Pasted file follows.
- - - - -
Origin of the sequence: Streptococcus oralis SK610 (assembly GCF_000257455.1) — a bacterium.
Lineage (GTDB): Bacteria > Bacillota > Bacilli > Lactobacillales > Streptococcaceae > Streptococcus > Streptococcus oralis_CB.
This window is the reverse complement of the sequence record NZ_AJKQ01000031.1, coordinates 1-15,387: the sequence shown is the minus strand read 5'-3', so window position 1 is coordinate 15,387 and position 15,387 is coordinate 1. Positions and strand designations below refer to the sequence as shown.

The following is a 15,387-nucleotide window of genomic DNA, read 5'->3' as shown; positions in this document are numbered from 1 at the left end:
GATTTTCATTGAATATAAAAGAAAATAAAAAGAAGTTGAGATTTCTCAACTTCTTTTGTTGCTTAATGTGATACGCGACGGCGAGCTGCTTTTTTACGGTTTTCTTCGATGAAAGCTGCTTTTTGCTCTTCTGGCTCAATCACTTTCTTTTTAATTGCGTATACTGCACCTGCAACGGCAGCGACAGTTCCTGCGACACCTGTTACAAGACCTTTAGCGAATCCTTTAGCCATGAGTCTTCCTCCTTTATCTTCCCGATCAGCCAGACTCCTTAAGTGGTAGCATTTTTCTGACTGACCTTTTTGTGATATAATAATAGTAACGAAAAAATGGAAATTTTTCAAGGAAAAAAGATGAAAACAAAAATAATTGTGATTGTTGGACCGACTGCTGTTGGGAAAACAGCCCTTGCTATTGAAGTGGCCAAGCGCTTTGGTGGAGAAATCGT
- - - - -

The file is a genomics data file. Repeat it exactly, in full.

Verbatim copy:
Origin of the sequence: Streptococcus oralis SK610 (assembly GCF_000257455.1) — a bacterium.
Lineage (GTDB): Bacteria > Bacillota > Bacilli > Lactobacillales > Streptococcaceae > Streptococcus > Streptococcus oralis_CB.
This window is the reverse complement of the sequence record NZ_AJKQ01000031.1, coordinates 1-15,387: the sequence shown is the minus strand read 5'-3', so window position 1 is coordinate 15,387 and position 15,387 is coordinate 1. Positions and strand designations below refer to the sequence as shown.

The following is a 15,387-nucleotide window of genomic DNA, read 5'->3' as shown; positions in this document are numbered from 1 at the left end:
GATTTTCATTGAATATAAAAGAAAATAAAAAGAAGTTGAGATTTCTCAACTTCTTTTGTTGCTTAATGTGATACGCGACGGCGAGCTGCTTTTTTACGGTTTTCTTCGATGAAAGCTGCTTTTTGCTCTTCTGGCTCAATCACTTTCTTTTTAATTGCGTATACTGCACCTGCAACGGCAGCGACAGTTCCTGCGACACCTGTTACAAGACCTTTAGCGAATCCTTTAGCCATGAGTCTTCCTCCTTTATCTTCCCGATCAGCCAGACTCCTTAAGTGGTAGCATTTTTCTGACTGACCTTTTTGTGATATAATAATAGTAACGAAAAAATGGAAATTTTTCAAGGAAAAAAGATGAAAACAAAAATAATTGTGATTGTTGGACCGACTGCTGTTGGGAAAACAGCCCTTGCTATTGAAGTGGCCAAGCGCTTTGGTGGAGAAATCGT